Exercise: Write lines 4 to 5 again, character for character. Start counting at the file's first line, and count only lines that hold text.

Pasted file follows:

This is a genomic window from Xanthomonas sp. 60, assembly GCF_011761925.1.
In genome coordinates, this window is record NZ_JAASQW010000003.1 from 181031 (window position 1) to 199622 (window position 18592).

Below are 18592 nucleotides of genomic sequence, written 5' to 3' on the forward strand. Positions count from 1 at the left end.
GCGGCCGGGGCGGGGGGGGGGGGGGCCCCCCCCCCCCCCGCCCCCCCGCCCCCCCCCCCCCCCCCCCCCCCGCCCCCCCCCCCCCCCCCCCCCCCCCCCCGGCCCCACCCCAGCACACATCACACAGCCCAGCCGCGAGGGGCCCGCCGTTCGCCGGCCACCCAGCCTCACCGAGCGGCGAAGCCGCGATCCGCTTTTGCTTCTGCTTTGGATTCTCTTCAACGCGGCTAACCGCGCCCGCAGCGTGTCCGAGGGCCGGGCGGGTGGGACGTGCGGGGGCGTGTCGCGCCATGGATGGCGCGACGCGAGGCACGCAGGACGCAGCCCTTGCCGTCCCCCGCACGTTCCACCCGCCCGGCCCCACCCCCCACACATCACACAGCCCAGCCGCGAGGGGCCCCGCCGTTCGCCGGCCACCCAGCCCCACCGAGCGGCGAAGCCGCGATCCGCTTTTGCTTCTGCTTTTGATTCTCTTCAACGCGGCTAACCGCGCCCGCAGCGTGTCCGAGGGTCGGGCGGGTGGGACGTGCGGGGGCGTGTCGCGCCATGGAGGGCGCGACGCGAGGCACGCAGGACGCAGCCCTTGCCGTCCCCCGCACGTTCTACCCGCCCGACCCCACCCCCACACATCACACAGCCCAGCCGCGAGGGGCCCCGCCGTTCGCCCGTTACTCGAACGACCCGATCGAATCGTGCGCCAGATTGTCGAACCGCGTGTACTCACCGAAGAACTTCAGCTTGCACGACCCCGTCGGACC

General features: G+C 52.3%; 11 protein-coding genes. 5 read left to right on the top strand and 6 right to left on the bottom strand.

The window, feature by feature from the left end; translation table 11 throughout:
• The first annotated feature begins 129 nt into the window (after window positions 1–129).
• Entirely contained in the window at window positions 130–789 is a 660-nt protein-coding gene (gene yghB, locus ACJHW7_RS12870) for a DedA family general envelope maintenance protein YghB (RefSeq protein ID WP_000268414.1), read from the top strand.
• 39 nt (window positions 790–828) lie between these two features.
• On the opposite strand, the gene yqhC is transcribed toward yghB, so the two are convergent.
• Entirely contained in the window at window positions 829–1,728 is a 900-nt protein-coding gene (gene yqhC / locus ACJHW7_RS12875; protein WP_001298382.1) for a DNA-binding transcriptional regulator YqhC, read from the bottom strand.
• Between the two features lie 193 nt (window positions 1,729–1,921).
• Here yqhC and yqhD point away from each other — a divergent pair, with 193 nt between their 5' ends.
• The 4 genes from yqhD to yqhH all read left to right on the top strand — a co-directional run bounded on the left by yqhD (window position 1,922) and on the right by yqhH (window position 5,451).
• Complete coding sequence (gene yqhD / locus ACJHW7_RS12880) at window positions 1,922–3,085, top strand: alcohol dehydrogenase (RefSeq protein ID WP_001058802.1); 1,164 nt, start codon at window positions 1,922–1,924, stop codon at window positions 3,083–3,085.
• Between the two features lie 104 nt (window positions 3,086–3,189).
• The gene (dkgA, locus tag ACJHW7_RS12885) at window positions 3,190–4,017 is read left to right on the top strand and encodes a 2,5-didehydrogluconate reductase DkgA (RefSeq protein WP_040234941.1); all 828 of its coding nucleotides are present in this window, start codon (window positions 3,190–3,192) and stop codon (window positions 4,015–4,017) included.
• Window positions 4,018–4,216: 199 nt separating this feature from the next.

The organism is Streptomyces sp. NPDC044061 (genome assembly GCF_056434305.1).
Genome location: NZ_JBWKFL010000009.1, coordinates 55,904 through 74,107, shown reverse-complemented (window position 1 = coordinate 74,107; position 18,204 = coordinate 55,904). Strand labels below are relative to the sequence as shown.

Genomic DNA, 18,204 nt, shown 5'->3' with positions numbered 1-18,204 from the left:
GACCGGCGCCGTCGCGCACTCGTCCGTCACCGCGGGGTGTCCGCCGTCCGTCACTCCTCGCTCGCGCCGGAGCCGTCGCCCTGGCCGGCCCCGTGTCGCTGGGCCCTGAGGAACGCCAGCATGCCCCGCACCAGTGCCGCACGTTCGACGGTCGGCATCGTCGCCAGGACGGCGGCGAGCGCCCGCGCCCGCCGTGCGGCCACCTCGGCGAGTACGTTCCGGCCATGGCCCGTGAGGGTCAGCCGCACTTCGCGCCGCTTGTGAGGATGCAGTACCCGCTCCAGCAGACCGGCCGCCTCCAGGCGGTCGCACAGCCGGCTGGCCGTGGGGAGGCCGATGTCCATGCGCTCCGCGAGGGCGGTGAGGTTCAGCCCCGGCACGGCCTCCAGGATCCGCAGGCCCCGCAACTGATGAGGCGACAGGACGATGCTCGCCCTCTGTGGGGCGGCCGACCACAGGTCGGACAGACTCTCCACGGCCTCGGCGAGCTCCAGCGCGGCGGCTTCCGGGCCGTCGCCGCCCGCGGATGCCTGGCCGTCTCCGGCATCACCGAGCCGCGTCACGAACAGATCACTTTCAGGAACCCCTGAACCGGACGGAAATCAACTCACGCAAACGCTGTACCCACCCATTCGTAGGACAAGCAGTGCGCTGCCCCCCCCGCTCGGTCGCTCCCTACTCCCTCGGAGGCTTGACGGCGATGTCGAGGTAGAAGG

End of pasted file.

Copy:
GCGGCCGGGGCGGGGGGGGGGGGGGCCCCCCCCCCCCCCGCCCCCCCGCCCCCCCCCCCCCCCCCCCCCCCGCCCCCCCCCCCCCCCCCCCCCCCCCCCCGGCCCCACCCCAGCACACATCACACAGCCCAGCCGCGAGGGGCCCGCCGTTCGCCGGCCACCCAGCCTCACCGAGCGGCGAAGCCGCGATCCGCTTTTGCTTCTGCTTTGGATTCTCTTCAACGCGGCTAACCGCGCCCGCAGCGTGTCCGAGGGCCGGGCGGGTGGGACGTGCGGGGGCGTGTCGCGCCATGGATGGCGCGACGCGAGGCACGCAGGACGCAGCCCTTGCCGTCCCCCGCACGTTCCACCCGCCCGGCCCCACCCCCCACACATCACACAGCCCAGCCGCGAGGGGCCCCGCCGTTCGCCGGCCACCCAGCCCCACCGAGCGGCGAAGCCGCGATCCGCTTTTGCTTCTGCTTTTGATTCTCTTCAACGCGGCTAACCGCGCCCGCAGCGTGTCCGAGGGTCGGGCGGGTGGGACGTGCGGGGGCGTGTCGCGCCATGGAGGGCGCGACGCGAGGCACGCAGGACGCAGCCCTTGCCGTCCCCCGCACGTTCTACCCGCCCGACCCCACCCCCACACATCACACAGCCCAGCCGCGAGGGGCCCCGCCGTTCGCCCGTTACTCGAACGACCCGATCGAATCGTGCGCCAGATTGTCGAACCGCGTGTACTCACCGAAGAACTTCAGCTTGCACGACCCCGTCGGACC

General features: G+C 52.3%; 11 protein-coding genes. 5 read left to right on the top strand and 6 right to left on the bottom strand.